“These kids have slipped through the cracks. The extended families do not take them in,” Schmitz explains. “Social Services does nothing because there is no adult to sign for them. It’s a tragic situation.”

Schmitz and his team insisted on shooting Life in a local language called Sepedi to establish authenticity. They also decided to shoot in original

Director Oliver Schmitz. Photo © Dreamer Joint Venture GmbH Alsbrik 2010, courtesy Sony Pictures Classics
locations to give the film realism and depth. Elansdoorn, a township just outside of Johannesburg, was chosen for the backdrop and much of the casting was done there.

Khomotso Manyaka, who plays the part of Chanda, was discovered by talent scouts during a choir performance at her Elansdoorn high school. A mesmerizing presence in the film, Manyaka had no previous experience on camera when she was cast in the leading role.

Chanda is a rebellious girl who defies the norms of her society to protect her family and her best friend Esther. When she learns Esther is HIV-positive, Chanda stands by Esther while the townspeople ostracize her. Chanda takes her friend to the hospital and wades through the long lines of patients needing care. She fights to help Esther find a good doctor and receive the treatment she needs.

When Esther loses hope and believes her death is inevitable, Chanda consoles her and assures her there is a chance she will get her medication and a chance she will survive.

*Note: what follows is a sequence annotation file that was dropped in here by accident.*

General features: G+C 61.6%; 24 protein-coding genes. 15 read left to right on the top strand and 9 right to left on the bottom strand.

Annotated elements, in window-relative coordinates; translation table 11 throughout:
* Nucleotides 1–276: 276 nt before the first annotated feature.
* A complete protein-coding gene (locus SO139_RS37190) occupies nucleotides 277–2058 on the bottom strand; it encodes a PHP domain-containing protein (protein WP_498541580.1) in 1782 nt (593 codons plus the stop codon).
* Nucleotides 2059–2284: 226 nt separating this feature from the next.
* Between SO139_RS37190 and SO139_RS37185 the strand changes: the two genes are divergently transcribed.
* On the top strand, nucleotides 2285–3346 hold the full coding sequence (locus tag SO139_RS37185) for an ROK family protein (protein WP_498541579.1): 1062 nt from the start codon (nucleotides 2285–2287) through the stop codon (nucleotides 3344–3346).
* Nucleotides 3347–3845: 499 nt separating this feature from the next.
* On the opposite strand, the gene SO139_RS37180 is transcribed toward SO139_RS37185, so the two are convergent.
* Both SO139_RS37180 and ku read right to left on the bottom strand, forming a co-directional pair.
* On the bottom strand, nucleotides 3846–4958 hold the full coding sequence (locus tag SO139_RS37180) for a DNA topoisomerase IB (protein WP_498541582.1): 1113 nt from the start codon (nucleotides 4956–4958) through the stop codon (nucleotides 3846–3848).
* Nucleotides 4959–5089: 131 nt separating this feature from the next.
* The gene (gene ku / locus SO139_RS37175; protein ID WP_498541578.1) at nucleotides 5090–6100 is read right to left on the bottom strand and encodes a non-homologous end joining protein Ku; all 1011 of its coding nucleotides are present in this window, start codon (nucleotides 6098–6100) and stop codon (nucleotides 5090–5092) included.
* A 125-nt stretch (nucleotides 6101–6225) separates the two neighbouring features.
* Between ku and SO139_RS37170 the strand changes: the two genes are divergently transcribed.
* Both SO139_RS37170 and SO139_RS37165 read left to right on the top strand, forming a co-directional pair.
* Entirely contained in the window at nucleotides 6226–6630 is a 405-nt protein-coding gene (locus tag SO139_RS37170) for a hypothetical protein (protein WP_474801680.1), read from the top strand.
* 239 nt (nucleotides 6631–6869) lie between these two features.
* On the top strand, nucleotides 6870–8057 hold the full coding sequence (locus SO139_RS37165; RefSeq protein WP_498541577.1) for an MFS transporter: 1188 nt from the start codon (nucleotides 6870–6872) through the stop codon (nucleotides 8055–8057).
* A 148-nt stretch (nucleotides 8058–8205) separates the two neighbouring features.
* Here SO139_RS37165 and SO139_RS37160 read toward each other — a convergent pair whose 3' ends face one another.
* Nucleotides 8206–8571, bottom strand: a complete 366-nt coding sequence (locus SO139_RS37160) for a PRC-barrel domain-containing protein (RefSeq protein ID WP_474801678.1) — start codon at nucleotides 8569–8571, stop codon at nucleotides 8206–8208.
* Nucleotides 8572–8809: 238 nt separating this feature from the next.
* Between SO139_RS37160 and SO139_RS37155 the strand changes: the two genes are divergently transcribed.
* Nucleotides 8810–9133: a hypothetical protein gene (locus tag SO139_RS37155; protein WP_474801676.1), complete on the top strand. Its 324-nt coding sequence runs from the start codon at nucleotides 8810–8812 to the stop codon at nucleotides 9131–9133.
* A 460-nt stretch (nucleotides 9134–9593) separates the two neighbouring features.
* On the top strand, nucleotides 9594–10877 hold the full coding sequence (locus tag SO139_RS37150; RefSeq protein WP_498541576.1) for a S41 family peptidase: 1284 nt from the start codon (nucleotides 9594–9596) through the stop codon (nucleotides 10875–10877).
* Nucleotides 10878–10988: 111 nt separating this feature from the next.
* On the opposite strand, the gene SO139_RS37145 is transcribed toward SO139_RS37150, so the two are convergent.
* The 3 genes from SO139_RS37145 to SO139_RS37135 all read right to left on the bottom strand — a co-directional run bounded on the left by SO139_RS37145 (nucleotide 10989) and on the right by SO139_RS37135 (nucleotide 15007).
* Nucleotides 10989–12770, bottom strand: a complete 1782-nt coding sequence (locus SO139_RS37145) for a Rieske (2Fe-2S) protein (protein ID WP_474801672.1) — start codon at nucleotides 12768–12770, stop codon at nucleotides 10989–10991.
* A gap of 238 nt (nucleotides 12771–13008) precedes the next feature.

Although this is a story about people dealing with HIV/AIDS, Stoltz asserts AIDS isn’t the main focus. He says the stigma is the central theme—the fear of becoming an outsider if people find out. It’s about the prejudice and isolation people with HIV are forced to endure.

First released in 2010, Life, Above All has been shown at international film festivals including Cannes, San Francisco, and Toronto. Scheduled for release in the U.S. in mid-July, the movie is having a powerful impact on viewers and critics alike. “The story has a universality that strikes a chord,” says Schmitz.

Harriet Manamela (left) as Mrs. Tafa and Khomotso Manyaka as Chanda in Life, Above All. Photo © Dreamer Joint Venture GmbH Alsbrik 2010, courtesy Sony Pictures Classics
Cath Clarke, a U.K. film critic for The Guardian, calls Life “an unflinching study of the AIDS stigma and how it affects one girl’s life in South Africa. There is huge warmth and humanism alongside the bleakness.”

Harriet Manamela, a veteran South African actress. plays a supporting role in Life. She recalls the beginning of the AIDS pandemic in her country—when the government told people not to worry. “It was labeled a gay sickness, one that came from the white community. They said it wouldn’t affect us.”

Now the crushing reality is that it’s affecting everyone. “We’ve been saying HIV/AIDS is killing our nation. Even a child can deal with this huge problem,” says Manamela. “As adults we’re too concerned about what we don’t want people to know.”

So what needs to change to prevent HIV infection? “Our mindset,” Manamela responds. “We still believe ‘it won’t happen to me.’ It’s not somebody else’s problem. It’s all of our problem. We should stop being so secretive.”

Schmitz acknowledges his film is a sad one, but he believes U.S. audiences will find inspiration in Chanda’s selfless determination. “In the end, Life, Above All is very much a hopeful tale about the power of friendship, solidarity and loyalty.”

For more information about Life, Above All, visit

Chip Alfred is Editor-at-Large for A&U and a nationally published freelance journalist living in Philadelphia.

July 2011